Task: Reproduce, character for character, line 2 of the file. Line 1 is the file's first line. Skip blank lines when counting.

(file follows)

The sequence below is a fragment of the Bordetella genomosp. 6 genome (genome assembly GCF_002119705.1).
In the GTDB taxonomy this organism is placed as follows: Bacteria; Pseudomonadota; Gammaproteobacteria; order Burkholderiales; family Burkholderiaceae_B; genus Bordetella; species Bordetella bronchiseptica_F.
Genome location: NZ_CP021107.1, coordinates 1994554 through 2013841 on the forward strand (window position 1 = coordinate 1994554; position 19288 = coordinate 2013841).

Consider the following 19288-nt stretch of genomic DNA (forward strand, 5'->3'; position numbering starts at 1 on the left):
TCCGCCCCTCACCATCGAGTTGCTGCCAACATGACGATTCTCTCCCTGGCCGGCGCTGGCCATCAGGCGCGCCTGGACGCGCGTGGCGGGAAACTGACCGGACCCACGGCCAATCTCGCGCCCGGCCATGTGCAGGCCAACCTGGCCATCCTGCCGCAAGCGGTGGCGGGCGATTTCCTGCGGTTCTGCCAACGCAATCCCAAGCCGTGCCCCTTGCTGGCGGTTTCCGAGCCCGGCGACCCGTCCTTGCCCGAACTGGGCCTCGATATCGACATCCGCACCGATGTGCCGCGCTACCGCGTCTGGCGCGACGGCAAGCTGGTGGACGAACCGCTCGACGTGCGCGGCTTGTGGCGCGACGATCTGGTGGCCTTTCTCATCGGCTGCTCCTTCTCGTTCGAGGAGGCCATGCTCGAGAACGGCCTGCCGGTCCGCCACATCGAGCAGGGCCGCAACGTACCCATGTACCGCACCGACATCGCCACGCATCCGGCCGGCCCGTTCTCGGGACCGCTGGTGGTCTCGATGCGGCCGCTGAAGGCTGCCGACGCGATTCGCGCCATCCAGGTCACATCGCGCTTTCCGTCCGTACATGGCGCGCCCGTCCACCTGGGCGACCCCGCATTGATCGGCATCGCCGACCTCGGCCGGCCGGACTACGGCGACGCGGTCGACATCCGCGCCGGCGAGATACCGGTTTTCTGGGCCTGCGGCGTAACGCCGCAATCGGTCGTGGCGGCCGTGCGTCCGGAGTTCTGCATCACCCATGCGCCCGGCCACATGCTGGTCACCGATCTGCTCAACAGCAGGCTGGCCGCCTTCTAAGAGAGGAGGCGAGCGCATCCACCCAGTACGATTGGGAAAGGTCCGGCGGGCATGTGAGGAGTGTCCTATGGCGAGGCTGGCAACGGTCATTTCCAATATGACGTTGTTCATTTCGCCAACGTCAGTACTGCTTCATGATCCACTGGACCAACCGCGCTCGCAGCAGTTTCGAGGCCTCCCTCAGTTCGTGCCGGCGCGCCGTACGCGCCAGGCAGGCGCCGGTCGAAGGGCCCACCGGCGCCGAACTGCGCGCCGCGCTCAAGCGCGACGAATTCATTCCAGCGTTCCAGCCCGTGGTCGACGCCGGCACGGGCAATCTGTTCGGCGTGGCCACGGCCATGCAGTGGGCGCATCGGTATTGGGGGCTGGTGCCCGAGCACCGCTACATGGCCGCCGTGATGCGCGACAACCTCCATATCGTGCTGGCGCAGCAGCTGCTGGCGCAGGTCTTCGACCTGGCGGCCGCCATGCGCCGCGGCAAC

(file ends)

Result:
In the GTDB taxonomy this organism is placed as follows: Bacteria; Pseudomonadota; Gammaproteobacteria; order Burkholderiales; family Burkholderiaceae_B; genus Bordetella; species Bordetella bronchiseptica_F.